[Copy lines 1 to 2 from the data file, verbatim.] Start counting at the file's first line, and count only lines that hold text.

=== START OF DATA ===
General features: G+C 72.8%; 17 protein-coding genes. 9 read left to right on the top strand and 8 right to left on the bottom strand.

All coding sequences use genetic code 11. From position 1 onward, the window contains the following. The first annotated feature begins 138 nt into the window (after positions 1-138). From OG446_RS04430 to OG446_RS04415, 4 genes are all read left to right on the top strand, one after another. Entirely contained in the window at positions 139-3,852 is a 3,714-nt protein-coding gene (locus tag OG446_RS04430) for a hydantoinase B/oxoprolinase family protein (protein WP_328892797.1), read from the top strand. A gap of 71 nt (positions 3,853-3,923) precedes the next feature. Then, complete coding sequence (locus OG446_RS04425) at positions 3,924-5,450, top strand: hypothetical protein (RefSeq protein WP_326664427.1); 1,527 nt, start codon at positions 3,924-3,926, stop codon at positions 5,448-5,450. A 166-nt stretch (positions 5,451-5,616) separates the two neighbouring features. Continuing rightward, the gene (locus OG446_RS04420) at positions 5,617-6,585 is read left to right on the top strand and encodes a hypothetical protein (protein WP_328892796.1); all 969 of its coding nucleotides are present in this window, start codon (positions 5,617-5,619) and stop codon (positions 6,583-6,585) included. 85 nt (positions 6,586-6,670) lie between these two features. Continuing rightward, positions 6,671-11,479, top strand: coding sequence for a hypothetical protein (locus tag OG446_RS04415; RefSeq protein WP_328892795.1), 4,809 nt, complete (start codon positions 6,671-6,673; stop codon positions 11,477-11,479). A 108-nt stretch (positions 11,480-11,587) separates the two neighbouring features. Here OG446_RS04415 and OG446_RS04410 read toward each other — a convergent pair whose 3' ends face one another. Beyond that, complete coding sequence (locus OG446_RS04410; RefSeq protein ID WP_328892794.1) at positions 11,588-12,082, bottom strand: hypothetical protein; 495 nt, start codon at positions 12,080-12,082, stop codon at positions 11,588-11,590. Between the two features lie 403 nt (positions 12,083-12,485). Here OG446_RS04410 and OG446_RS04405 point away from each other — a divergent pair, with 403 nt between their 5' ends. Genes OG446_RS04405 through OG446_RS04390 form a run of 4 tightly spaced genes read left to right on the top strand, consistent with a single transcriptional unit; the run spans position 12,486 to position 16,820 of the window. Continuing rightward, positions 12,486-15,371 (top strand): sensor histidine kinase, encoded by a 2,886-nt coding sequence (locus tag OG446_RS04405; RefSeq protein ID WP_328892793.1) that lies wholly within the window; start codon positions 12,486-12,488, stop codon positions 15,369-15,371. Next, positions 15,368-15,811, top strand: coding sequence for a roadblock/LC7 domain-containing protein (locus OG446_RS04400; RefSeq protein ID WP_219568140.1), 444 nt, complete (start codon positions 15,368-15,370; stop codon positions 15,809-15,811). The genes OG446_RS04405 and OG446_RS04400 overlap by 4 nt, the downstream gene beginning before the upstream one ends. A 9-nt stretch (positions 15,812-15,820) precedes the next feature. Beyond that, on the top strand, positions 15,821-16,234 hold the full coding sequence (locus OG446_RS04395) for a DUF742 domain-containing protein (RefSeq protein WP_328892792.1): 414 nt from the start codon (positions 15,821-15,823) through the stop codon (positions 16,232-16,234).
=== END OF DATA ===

General features: G+C 72.8%; 17 protein-coding genes. 9 read left to right on the top strand and 8 right to left on the bottom strand.

All coding sequences use genetic code 11. From position 1 onward, the window contains the following. The first annotated feature begins 138 nt into the window (after positions 1-138). From OG446_RS04430 to OG446_RS04415, 4 genes are all read left to right on the top strand, one after another. Entirely contained in the window at positions 139-3,852 is a 3,714-nt protein-coding gene (locus tag OG446_RS04430) for a hydantoinase B/oxoprolinase family protein (protein WP_328892797.1), read from the top strand. A gap of 71 nt (positions 3,853-3,923) precedes the next feature. Then, complete coding sequence (locus OG446_RS04425) at positions 3,924-5,450, top strand: hypothetical protein (RefSeq protein WP_326664427.1); 1,527 nt, start codon at positions 3,924-3,926, stop codon at positions 5,448-5,450. A 166-nt stretch (positions 5,451-5,616) separates the two neighbouring features. Continuing rightward, the gene (locus OG446_RS04420) at positions 5,617-6,585 is read left to right on the top strand and encodes a hypothetical protein (protein WP_328892796.1); all 969 of its coding nucleotides are present in this window, start codon (positions 5,617-5,619) and stop codon (positions 6,583-6,585) included. 85 nt (positions 6,586-6,670) lie between these two features. Continuing rightward, positions 6,671-11,479, top strand: coding sequence for a hypothetical protein (locus tag OG446_RS04415; RefSeq protein WP_328892795.1), 4,809 nt, complete (start codon positions 6,671-6,673; stop codon positions 11,477-11,479). A 108-nt stretch (positions 11,480-11,587) separates the two neighbouring features. Here OG446_RS04415 and OG446_RS04410 read toward each other — a convergent pair whose 3' ends face one another. Beyond that, complete coding sequence (locus OG446_RS04410; RefSeq protein ID WP_328892794.1) at positions 11,588-12,082, bottom strand: hypothetical protein; 495 nt, start codon at positions 12,080-12,082, stop codon at positions 11,588-11,590. Between the two features lie 403 nt (positions 12,083-12,485). Here OG446_RS04410 and OG446_RS04405 point away from each other — a divergent pair, with 403 nt between their 5' ends. Genes OG446_RS04405 through OG446_RS04390 form a run of 4 tightly spaced genes read left to right on the top strand, consistent with a single transcriptional unit; the run spans position 12,486 to position 16,820 of the window. Continuing rightward, positions 12,486-15,371 (top strand): sensor histidine kinase, encoded by a 2,886-nt coding sequence (locus tag OG446_RS04405; RefSeq protein ID WP_328892793.1) that lies wholly within the window; start codon positions 12,486-12,488, stop codon positions 15,369-15,371. Next, positions 15,368-15,811, top strand: coding sequence for a roadblock/LC7 domain-containing protein (locus OG446_RS04400; RefSeq protein ID WP_219568140.1), 444 nt, complete (start codon positions 15,368-15,370; stop codon positions 15,809-15,811). The genes OG446_RS04405 and OG446_RS04400 overlap by 4 nt, the downstream gene beginning before the upstream one ends. A 9-nt stretch (positions 15,812-15,820) precedes the next feature. Beyond that, on the top strand, positions 15,821-16,234 hold the full coding sequence (locus OG446_RS04395) for a DUF742 domain-containing protein (RefSeq protein WP_328892792.1): 414 nt from the start codon (positions 15,821-15,823) through the stop codon (positions 16,232-16,234).